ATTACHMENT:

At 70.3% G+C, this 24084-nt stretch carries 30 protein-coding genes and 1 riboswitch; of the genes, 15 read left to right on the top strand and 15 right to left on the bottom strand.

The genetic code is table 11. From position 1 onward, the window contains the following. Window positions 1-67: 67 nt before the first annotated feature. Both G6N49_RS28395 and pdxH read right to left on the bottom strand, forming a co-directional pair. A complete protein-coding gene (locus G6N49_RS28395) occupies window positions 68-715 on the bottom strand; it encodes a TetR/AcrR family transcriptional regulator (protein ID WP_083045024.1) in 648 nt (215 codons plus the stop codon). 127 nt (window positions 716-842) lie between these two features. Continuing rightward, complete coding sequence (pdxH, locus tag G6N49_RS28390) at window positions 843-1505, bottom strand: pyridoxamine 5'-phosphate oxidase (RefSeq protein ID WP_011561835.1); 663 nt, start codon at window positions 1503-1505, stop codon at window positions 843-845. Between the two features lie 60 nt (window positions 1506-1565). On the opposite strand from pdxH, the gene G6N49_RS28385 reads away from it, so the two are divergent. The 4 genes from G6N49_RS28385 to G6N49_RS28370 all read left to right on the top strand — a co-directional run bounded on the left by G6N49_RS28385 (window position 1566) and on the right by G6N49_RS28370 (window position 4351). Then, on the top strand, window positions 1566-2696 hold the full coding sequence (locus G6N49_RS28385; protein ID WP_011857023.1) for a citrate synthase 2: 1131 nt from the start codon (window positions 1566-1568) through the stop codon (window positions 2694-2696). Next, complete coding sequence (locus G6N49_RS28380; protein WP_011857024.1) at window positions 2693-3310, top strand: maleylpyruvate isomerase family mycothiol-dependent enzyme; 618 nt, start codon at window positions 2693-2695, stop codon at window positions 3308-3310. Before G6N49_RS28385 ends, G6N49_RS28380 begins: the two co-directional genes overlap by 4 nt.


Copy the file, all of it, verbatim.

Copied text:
At 70.3% G+C, this 24084-nt stretch carries 30 protein-coding genes and 1 riboswitch; of the genes, 15 read left to right on the top strand and 15 right to left on the bottom strand.

The genetic code is table 11. From position 1 onward, the window contains the following. Window positions 1-67: 67 nt before the first annotated feature. Both G6N49_RS28395 and pdxH read right to left on the bottom strand, forming a co-directional pair. A complete protein-coding gene (locus G6N49_RS28395) occupies window positions 68-715 on the bottom strand; it encodes a TetR/AcrR family transcriptional regulator (protein ID WP_083045024.1) in 648 nt (215 codons plus the stop codon). 127 nt (window positions 716-842) lie between these two features. Continuing rightward, complete coding sequence (pdxH, locus tag G6N49_RS28390) at window positions 843-1505, bottom strand: pyridoxamine 5'-phosphate oxidase (RefSeq protein ID WP_011561835.1); 663 nt, start codon at window positions 1503-1505, stop codon at window positions 843-845. Between the two features lie 60 nt (window positions 1506-1565). On the opposite strand from pdxH, the gene G6N49_RS28385 reads away from it, so the two are divergent. The 4 genes from G6N49_RS28385 to G6N49_RS28370 all read left to right on the top strand — a co-directional run bounded on the left by G6N49_RS28385 (window position 1566) and on the right by G6N49_RS28370 (window position 4351). Then, on the top strand, window positions 1566-2696 hold the full coding sequence (locus G6N49_RS28385; protein ID WP_011857023.1) for a citrate synthase 2: 1131 nt from the start codon (window positions 1566-1568) through the stop codon (window positions 2694-2696). Next, complete coding sequence (locus G6N49_RS28380; protein WP_011857024.1) at window positions 2693-3310, top strand: maleylpyruvate isomerase family mycothiol-dependent enzyme; 618 nt, start codon at window positions 2693-2695, stop codon at window positions 3308-3310. Before G6N49_RS28385 ends, G6N49_RS28380 begins: the two co-directional genes overlap by 4 nt.